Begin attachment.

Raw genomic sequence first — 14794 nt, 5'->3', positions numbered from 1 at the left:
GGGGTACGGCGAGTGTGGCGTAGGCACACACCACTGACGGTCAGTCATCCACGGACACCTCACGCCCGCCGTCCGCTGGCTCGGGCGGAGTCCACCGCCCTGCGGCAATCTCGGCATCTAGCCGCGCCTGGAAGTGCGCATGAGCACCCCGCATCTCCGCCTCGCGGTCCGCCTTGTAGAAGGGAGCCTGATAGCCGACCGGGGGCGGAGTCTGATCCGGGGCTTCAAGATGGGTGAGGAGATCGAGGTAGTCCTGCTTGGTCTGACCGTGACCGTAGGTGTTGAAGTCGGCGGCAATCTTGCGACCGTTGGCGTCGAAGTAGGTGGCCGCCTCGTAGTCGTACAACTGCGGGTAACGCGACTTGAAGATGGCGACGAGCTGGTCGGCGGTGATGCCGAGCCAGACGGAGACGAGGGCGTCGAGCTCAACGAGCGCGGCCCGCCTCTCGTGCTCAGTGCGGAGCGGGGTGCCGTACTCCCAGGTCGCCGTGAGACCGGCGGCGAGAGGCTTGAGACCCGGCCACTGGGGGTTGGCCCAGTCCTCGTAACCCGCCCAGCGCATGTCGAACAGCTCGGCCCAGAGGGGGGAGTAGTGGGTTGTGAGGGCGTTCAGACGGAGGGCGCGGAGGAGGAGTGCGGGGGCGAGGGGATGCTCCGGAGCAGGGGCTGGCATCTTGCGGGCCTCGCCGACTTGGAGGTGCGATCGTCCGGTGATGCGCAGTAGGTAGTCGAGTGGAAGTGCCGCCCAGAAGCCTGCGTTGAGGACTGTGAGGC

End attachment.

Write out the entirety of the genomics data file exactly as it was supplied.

Raw genomic sequence first — 14794 nt, 5'->3', positions numbered from 1 at the left:
GGGGTACGGCGAGTGTGGCGTAGGCACACACCACTGACGGTCAGTCATCCACGGACACCTCACGCCCGCCGTCCGCTGGCTCGGGCGGAGTCCACCGCCCTGCGGCAATCTCGGCATCTAGCCGCGCCTGGAAGTGCGCATGAGCACCCCGCATCTCCGCCTCGCGGTCCGCCTTGTAGAAGGGAGCCTGATAGCCGACCGGGGGCGGAGTCTGATCCGGGGCTTCAAGATGGGTGAGGAGATCGAGGTAGTCCTGCTTGGTCTGACCGTGACCGTAGGTGTTGAAGTCGGCGGCAATCTTGCGACCGTTGGCGTCGAAGTAGGTGGCCGCCTCGTAGTCGTACAACTGCGGGTAACGCGACTTGAAGATGGCGACGAGCTGGTCGGCGGTGATGCCGAGCCAGACGGAGACGAGGGCGTCGAGCTCAACGAGCGCGGCCCGCCTCTCGTGCTCAGTGCGGAGCGGGGTGCCGTACTCCCAGGTCGCCGTGAGACCGGCGGCGAGAGGCTTGAGACCCGGCCACTGGGGGTTGGCCCAGTCCTCGTAACCCGCCCAGCGCATGTCGAACAGCTCGGCCCAGAGGGGGGAGTAGTGGGTTGTGAGGGCGTTCAGACGGAGGGCGCGGAGGAGGAGTGCGGGGGCGAGGGGATGCTCCGGAGCAGGGGCTGGCATCTTGCGGGCCTCGCCGACTTGGAGGTGCGATCGTCCGGTGATGCGCAGTAGGTAGTCGAGTGGAAGTGCCGCCCAGAAGCCTGCGTTGAGGACTGTGAGGC